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5 At-Home Core Exercises That Can Supplement Your Pole Training

One of the best ways to help increase your pole growth is by strengthening your core.  Our cores are just that: the core of all of our movement.  They connect our limbs to our torso and help stabilize the crazy things we ask our bodies to do.  By taking the time to do extra core exercises a couple times a week, you’ll be amazed at the overall change in your body’s strength and ability to move…and master control over your movements!  Here are a few of my favorites, along with a few modifications that can make them more or less difficult depending on your current strength.

  1. Flirty Booty & Plows: Flirty Booty is a great low ab strengthener, and a great way to build the strength needed if you aren’t ready to do a full plow yet! Start lying on your back with both feet pointed toward the ceiling. Lift both legs (and your booty upward), and then as you lower shift your hips to one side and point one knee to the opposite shoulder.  As you lower try to control the descent rather than plop down! Then repeat, swiveling to the other side.  This is a relatively small and quick action so you can do plenty of these in a row!  Try for sets of 20!

    Plows are a great way to coordinate your core strength with leg movement, which is crucial for any poler who is working toward inverting, or cleaning up their inverts! Start in the same position as your Flirty Booty’s, on your back with both feet pointed to the ceiling.  Press both hands into the floor next to your hips.  Start pulling your legs toward your face and continue guiding your toes over your head as your hips lift off the ground until you reach your highest point.  Continue pressing your hands into the ground as you roll back down.  Control your descent and work to individually place each vertebrae of your spine back to the ground.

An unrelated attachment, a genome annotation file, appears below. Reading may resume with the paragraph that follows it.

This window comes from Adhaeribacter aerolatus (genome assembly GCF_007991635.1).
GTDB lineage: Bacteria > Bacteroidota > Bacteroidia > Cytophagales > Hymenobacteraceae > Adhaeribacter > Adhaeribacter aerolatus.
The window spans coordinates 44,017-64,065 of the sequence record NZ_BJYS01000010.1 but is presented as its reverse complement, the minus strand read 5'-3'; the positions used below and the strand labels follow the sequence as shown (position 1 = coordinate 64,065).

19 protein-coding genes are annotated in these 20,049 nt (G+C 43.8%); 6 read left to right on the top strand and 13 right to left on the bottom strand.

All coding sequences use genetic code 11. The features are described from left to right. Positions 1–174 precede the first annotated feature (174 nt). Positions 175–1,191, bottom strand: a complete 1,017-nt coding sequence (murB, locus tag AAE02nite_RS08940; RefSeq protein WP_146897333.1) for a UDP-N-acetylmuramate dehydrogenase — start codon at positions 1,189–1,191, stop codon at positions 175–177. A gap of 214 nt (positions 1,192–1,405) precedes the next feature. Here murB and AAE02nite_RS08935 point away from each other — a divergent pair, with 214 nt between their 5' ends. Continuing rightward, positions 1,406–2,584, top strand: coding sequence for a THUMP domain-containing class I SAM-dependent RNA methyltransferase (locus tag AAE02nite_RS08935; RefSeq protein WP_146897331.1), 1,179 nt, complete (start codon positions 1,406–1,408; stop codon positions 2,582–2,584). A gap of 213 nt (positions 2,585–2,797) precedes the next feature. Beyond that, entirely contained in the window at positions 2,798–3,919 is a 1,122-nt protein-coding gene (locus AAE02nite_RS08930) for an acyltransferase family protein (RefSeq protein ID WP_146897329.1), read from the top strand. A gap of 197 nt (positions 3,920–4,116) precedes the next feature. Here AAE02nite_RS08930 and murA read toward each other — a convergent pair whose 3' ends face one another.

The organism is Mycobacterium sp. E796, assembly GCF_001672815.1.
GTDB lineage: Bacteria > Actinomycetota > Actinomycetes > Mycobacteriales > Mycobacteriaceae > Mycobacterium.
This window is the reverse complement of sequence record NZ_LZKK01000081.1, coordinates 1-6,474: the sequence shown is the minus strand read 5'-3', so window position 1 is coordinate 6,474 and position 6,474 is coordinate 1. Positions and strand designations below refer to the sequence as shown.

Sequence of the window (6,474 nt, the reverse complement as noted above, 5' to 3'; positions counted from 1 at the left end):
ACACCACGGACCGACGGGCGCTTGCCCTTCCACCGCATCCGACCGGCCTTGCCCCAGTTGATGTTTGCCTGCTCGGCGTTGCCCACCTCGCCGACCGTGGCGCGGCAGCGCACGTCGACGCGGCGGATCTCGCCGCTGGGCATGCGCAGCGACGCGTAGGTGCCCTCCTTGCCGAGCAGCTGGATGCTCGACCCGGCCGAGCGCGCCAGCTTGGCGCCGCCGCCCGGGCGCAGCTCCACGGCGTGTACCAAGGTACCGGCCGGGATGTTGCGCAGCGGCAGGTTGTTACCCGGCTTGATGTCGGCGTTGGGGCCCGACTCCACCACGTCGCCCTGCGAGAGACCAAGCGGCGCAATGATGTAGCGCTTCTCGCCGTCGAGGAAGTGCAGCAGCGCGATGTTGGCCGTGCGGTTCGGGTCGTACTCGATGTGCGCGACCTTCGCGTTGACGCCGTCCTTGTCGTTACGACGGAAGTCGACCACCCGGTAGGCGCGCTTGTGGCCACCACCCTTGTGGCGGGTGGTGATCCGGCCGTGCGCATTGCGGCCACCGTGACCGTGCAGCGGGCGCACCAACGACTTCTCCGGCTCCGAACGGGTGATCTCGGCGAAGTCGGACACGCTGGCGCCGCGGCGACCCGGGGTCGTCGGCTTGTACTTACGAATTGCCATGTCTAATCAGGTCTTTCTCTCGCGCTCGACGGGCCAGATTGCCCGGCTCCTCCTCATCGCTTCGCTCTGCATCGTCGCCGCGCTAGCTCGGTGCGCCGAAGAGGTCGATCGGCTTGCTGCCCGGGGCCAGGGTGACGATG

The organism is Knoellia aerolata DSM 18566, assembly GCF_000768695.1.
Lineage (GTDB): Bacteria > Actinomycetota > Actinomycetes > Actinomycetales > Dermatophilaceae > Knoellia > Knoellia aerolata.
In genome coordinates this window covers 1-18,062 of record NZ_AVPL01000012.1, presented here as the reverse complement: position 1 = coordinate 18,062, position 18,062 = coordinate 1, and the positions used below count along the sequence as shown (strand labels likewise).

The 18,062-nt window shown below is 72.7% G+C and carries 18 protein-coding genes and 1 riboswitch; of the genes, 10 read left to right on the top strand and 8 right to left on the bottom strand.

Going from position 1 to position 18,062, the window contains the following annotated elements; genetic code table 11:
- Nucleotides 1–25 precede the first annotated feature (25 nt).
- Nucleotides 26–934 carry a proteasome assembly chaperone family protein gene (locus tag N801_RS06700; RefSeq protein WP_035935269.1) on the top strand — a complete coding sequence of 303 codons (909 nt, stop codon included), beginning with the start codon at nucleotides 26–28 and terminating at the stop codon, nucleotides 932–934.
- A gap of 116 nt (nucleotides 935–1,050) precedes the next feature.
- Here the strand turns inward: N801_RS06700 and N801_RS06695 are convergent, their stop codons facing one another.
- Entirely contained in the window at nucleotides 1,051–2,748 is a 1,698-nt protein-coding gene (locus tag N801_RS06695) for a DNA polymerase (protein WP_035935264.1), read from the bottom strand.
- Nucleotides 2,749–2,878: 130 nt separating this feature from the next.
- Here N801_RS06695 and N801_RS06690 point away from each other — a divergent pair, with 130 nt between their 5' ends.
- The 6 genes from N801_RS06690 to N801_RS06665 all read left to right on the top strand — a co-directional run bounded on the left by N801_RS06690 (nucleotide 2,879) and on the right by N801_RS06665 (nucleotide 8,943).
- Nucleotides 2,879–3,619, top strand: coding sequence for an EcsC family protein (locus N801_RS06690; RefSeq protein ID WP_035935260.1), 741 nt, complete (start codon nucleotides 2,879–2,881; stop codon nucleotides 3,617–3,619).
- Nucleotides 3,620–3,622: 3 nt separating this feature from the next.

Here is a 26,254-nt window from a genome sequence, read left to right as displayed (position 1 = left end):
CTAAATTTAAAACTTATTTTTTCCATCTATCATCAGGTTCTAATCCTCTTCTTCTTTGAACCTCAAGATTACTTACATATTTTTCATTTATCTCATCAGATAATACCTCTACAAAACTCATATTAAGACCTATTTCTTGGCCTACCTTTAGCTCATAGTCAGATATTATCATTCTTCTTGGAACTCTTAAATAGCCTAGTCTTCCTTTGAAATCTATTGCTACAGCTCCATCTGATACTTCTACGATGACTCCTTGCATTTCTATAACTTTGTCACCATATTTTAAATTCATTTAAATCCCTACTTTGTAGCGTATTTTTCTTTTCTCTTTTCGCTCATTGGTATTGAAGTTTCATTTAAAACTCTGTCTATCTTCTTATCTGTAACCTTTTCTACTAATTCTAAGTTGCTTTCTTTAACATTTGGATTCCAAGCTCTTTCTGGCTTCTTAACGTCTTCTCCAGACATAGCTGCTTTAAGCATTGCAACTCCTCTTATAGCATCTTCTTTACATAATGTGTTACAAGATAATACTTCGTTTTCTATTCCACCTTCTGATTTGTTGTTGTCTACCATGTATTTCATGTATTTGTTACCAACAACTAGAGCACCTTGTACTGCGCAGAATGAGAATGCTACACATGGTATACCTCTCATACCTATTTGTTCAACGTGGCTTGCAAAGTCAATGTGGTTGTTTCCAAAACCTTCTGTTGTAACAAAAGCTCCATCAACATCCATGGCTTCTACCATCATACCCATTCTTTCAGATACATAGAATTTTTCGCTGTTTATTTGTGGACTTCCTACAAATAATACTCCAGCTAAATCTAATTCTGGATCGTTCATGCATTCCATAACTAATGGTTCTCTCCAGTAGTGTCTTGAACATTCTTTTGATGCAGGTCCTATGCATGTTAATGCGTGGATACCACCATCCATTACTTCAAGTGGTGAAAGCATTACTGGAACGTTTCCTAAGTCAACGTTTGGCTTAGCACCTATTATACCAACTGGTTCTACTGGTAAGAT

Extra credit: Keep both arms overhead throughout the exercise!

  2. Toe Taps off Blocks or Roller: By balancing on blocks or a foam roller, you are working all of your core to stabilize your body while doing the exercises.  Using a foam roller will add a higher level of difficulty to these exercises than the blocks.  To start, stack two yoga blocks on top of each other or lay our foam roller lengthwise on your mat.  Sit with your tailbone near the edge of your blocks or roller.  Lean back and find your balance by reaching to the ground behind you.  Challenge yourself to balance only using your fingertips!

    Lift both legs to a small tabletop position hovering above the ground.  Then, initiating from your hip, dip one foot to the ground and return it to your tabletop.  Make sure you are moving your whole leg down and away from your core and not just bending the lower half to the floor.  Alternate legs and try to do 10 on each side.  By alternating legs you are training the two sides of your abdominals to work independently of each other, which can be important for creating dynamic transitions on the pole!

    Then increase the effort and use your core all together by moving both legs at the same time away from you to touch the floor and back to your tabletop.  Repeat 10 times using both legs.